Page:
Guide to Estimating Your Small Business and Startup Costs

ByNaftali FeigFeb.19, 2019

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Startup Expenses
Many entrepreneurs underestimate the cost of starting their business and this leads to failure for many new small businesses.

Congratulations, you have a great business idea. You've done research on how to get started, and now you need to figure out how much it will cost and how you’re going to pay for it. Many entrepreneurs underestimate the expenses associated with starting a company, and this leads to failure for many new small businesses.

Every business endeavor requires spending money before even opening the doors. Initial startup expenses are those incurred before your business is up and running. Along with these expenses, you need to estimate your ongoing costs. Cost estimates will be your basis for setting prices and rates, analyzing your profitability, and applying for loans, so it's important not to overlook anything.

Knowing Your Startup Costs

Your startup costs are purchases you make and fees you pay to get your business up and running. There are several types of small business costs:

  • One-time costs are payments, purchases, or investments made only when your business is first starting up.
  • Ongoing costs include payments you have to address on a regular basis.
  • Fixed costs are predictable, including rent and loan payments.
  • Variable costs, such as emergency repairs, require planning due to their unpredictable nature.
  • Essential costs cover things your business can’t do without, such as inventory or basic equipment.
  • Optional costs are “extras” you can invest in later to improve your business.

Most costs can be categorized as either assets or expenses and should be broken down and analyzed when you estimate your startup costs.

What are Your Assets?

An asset is a tangible resource belonging to your business that still has value after a year or more. Some assets increase in value over time and some decrease over time, and most require an initial investment.

Examples of assets include:

  • Cash: This is money your business has in the bank, usually representing the owner's personal investment in the company.
  • Land and buildings: This is any property the business owns and from which it operates. You should list the purchase price and not the current value for an accurate record of your investment.
  • Improvements: This refers to any money spent fixing up the location, such as painting, putting in new flooring, repaving the parking lot, or doing interior redecorating.
  • Office furniture: Desks, tables, chairs, shelving, and small appliances fall into this category.
  • Signage: This includes both outdoor and indoor signs used to attract customers.
  • Plant and equipment: These costs vary depending on the type of business you’re starting. For example, operating a restaurant requires investing in more large equipment than running a retail store.
  • Starting inventory: If your business sells a product, you should include the money you need to spend on stocking your initial inventory.

Money brought into the business by investors or through loans also counts as an asset. However, since you have to make payments on these sources of financing, they also count as expenses and should be categorized along with similar types of payments.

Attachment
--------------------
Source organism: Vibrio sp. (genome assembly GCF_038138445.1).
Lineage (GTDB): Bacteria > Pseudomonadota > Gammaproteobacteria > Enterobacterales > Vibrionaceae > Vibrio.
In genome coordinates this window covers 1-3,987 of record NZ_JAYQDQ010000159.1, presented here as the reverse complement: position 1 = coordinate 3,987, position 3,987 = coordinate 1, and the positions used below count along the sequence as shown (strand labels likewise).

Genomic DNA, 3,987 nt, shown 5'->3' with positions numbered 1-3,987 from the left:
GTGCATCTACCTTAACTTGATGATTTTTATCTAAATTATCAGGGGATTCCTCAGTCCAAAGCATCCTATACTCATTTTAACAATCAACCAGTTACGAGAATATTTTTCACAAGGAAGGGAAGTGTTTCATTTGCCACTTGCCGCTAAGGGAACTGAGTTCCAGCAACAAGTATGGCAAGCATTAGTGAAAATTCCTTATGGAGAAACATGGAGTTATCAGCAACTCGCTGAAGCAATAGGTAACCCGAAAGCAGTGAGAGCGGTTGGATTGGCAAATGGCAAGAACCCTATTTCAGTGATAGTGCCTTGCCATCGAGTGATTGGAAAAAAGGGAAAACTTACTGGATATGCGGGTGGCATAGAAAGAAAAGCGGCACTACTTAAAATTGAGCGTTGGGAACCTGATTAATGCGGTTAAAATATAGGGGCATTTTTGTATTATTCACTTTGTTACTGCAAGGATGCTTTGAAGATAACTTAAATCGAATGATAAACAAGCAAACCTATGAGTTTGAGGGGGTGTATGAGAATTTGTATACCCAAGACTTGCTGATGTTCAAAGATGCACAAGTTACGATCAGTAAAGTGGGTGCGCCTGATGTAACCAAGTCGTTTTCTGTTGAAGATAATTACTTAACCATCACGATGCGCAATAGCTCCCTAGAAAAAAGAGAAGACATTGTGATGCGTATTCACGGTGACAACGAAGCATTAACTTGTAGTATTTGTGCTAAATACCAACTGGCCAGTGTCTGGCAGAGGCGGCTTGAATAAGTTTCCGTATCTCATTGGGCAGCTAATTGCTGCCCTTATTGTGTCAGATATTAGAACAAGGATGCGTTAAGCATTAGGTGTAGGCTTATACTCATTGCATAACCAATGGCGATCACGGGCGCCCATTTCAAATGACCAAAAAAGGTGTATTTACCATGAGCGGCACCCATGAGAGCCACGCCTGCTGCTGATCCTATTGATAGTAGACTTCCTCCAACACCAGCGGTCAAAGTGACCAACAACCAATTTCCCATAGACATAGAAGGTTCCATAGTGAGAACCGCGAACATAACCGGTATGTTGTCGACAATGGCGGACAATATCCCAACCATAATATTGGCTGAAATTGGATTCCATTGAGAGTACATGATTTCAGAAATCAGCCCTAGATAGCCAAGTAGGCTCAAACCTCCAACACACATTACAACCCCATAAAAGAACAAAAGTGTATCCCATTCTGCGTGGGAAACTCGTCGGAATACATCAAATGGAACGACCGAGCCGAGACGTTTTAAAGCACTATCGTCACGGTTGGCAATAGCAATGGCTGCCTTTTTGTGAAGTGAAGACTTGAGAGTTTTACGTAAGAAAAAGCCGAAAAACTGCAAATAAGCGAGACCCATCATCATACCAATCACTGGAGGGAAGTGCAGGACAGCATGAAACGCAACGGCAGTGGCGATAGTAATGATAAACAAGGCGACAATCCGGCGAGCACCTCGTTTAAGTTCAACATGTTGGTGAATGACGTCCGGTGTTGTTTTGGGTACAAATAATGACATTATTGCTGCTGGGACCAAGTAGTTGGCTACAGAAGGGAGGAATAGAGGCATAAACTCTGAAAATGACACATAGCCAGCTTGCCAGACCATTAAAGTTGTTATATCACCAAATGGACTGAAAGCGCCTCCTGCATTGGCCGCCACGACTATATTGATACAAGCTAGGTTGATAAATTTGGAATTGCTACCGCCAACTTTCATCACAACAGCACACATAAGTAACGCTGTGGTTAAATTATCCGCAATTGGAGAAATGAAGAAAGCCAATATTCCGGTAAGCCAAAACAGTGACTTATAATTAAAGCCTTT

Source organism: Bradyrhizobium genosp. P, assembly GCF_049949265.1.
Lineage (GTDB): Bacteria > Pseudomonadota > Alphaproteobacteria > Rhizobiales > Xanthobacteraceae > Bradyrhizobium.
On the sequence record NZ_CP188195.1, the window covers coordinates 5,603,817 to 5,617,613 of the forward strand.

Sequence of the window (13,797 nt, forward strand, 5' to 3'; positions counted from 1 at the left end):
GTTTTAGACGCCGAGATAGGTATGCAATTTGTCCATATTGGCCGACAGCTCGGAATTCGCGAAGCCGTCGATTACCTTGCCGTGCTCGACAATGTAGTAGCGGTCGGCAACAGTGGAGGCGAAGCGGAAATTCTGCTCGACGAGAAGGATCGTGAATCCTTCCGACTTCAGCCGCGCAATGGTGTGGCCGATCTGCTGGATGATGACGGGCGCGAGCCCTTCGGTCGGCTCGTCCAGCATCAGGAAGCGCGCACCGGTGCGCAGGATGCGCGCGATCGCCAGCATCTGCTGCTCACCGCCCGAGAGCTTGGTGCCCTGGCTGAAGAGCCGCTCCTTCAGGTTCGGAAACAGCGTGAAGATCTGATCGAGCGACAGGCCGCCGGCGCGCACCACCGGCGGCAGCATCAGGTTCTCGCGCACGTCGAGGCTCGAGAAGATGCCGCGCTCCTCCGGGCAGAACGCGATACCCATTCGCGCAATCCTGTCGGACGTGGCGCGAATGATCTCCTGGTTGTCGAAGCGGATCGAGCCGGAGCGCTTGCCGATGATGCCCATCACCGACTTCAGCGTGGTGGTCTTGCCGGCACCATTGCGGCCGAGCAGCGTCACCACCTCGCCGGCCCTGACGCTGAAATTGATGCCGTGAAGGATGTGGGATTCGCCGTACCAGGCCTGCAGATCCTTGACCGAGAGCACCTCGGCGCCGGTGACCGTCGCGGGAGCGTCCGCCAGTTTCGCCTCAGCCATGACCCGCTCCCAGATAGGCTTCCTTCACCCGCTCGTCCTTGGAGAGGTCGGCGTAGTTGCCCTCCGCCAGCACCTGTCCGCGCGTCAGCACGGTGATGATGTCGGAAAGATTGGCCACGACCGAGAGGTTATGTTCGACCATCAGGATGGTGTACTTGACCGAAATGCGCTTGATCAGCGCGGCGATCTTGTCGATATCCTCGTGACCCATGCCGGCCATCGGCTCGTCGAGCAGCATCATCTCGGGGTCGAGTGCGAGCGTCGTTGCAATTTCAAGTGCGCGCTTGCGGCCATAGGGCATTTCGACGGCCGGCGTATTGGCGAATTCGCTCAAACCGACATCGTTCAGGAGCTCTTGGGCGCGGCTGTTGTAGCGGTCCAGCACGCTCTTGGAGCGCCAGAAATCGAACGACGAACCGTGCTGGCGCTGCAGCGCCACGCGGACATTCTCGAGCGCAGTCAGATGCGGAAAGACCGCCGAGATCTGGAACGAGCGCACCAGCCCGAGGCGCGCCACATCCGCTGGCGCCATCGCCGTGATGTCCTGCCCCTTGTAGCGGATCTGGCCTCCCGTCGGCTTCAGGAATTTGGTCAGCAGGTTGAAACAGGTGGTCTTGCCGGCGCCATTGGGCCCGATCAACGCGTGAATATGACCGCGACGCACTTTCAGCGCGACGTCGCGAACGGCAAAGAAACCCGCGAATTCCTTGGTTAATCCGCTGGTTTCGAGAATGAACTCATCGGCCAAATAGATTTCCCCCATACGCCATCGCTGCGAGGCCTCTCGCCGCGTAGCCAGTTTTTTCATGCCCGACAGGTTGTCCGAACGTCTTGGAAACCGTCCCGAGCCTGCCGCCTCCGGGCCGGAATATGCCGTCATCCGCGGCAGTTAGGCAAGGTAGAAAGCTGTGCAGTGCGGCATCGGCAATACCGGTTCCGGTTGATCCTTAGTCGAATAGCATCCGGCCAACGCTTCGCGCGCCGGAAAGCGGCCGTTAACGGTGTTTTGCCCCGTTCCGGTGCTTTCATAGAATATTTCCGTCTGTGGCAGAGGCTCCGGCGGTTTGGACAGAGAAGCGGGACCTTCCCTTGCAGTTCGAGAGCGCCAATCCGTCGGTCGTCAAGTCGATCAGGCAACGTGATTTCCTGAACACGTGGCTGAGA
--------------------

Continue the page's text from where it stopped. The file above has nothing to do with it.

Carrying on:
What are your Expenses?

An expense is something you spend money on but don’t get to keep, like a service, inventory, or products with finite usefulness.

Examples of expenses include:

  • Security deposit and rent: Most businesses find and lease a location before they open, and this can represent a significant small business cost.
  • Legal Fees: Money spent on licenses or registering your business, legal advice on starting a business, corporate taxes, and other necessities to keep in compliance with business laws.
  • Insurance: Any insurance costs you need to pay before your business opens, including workers’ compensation and liability.
  • Marketing: Money spent on all forms of advertising, including traditional and online platforms.
  • Miscellaneous: Any other expenses you’ve paid toward your business before it opens. Include detailed descriptions of these expenses when estimating startup costs.

Do You have Recurring Costs or Overhead?

You also need to calculate the monthly cost of doing business for at least the first six months and possibly up to a year. Otherwise, you may have trouble covering your expenses until you start generating a consistent stream of revenue.

Anything requiring a monthly payment, including rent, utility bills, payroll, and loan payments, counts as a regular cost of doing business. To ensure you can meet these payments, take the time to create detailed cash flow projections based on current market conditions. 

What Startup Cost Estimates Mean:

The sum of your startup and recurring costs tells you approximately how much money you need to get your business off the ground. Once you have this estimate, start planning how you’re going to finance the start of your business. You may discover you need a business loan to stay afloat during the initial phases of startup, and this additional cost should be factored into your projections.

Using financial planning software or working with a financial advisor can help you keep everything straight. Expect to take a loss at the start, but keep a careful eye on cash flow to ensure the overall trend progresses in an upward direction as your business starts to grow.